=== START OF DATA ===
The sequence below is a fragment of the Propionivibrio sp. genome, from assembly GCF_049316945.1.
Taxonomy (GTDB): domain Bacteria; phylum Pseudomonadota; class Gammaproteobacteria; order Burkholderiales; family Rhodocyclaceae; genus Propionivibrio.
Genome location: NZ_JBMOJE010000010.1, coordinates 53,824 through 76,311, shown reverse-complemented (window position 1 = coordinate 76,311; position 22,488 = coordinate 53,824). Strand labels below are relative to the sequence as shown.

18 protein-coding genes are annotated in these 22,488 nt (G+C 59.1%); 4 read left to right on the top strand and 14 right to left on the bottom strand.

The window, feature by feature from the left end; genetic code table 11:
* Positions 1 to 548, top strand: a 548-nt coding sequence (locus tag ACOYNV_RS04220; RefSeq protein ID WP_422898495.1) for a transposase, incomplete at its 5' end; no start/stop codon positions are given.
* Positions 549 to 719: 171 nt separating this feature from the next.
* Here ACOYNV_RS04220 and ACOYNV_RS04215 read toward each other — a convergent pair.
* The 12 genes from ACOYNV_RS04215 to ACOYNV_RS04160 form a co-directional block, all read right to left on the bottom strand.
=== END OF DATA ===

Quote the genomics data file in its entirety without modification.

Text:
The sequence below is a fragment of the Propionivibrio sp. genome, from assembly GCF_049316945.1.
Taxonomy (GTDB): domain Bacteria; phylum Pseudomonadota; class Gammaproteobacteria; order Burkholderiales; family Rhodocyclaceae; genus Propionivibrio.
Genome location: NZ_JBMOJE010000010.1, coordinates 53,824 through 76,311, shown reverse-complemented (window position 1 = coordinate 76,311; position 22,488 = coordinate 53,824). Strand labels below are relative to the sequence as shown.

18 protein-coding genes are annotated in these 22,488 nt (G+C 59.1%); 4 read left to right on the top strand and 14 right to left on the bottom strand.

The window, feature by feature from the left end; genetic code table 11:
* Positions 1 to 548, top strand: a 548-nt coding sequence (locus tag ACOYNV_RS04220; RefSeq protein ID WP_422898495.1) for a transposase, incomplete at its 5' end; no start/stop codon positions are given.
* Positions 549 to 719: 171 nt separating this feature from the next.
* Here ACOYNV_RS04220 and ACOYNV_RS04215 read toward each other — a convergent pair.
* The 12 genes from ACOYNV_RS04215 to ACOYNV_RS04160 form a co-directional block, all read right to left on the bottom strand.